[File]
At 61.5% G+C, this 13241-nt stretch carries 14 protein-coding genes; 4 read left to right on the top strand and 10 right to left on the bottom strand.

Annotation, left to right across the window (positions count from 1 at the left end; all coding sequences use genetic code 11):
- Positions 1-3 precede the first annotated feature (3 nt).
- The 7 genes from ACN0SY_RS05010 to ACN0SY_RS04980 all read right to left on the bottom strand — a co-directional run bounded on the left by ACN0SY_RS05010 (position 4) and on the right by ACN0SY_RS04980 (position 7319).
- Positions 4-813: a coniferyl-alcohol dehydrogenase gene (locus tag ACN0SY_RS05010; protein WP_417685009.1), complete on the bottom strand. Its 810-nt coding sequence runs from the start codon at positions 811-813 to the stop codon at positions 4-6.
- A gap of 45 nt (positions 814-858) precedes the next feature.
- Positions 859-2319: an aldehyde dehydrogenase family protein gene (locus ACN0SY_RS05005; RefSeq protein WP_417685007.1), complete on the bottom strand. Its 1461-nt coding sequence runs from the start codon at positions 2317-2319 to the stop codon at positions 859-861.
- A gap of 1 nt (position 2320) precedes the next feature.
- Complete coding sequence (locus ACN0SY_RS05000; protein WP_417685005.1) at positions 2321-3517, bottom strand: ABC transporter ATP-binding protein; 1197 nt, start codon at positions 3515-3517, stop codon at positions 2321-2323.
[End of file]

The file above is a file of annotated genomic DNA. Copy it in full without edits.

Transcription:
At 61.5% G+C, this 13241-nt stretch carries 14 protein-coding genes; 4 read left to right on the top strand and 10 right to left on the bottom strand.

Annotation, left to right across the window (positions count from 1 at the left end; all coding sequences use genetic code 11):
- Positions 1-3 precede the first annotated feature (3 nt).
- The 7 genes from ACN0SY_RS05010 to ACN0SY_RS04980 all read right to left on the bottom strand — a co-directional run bounded on the left by ACN0SY_RS05010 (position 4) and on the right by ACN0SY_RS04980 (position 7319).
- Positions 4-813: a coniferyl-alcohol dehydrogenase gene (locus tag ACN0SY_RS05010; protein WP_417685009.1), complete on the bottom strand. Its 810-nt coding sequence runs from the start codon at positions 811-813 to the stop codon at positions 4-6.
- A gap of 45 nt (positions 814-858) precedes the next feature.
- Positions 859-2319: an aldehyde dehydrogenase family protein gene (locus ACN0SY_RS05005; RefSeq protein WP_417685007.1), complete on the bottom strand. Its 1461-nt coding sequence runs from the start codon at positions 2317-2319 to the stop codon at positions 859-861.
- A gap of 1 nt (position 2320) precedes the next feature.
- Complete coding sequence (locus ACN0SY_RS05000; protein WP_417685005.1) at positions 2321-3517, bottom strand: ABC transporter ATP-binding protein; 1197 nt, start codon at positions 3515-3517, stop codon at positions 2321-2323.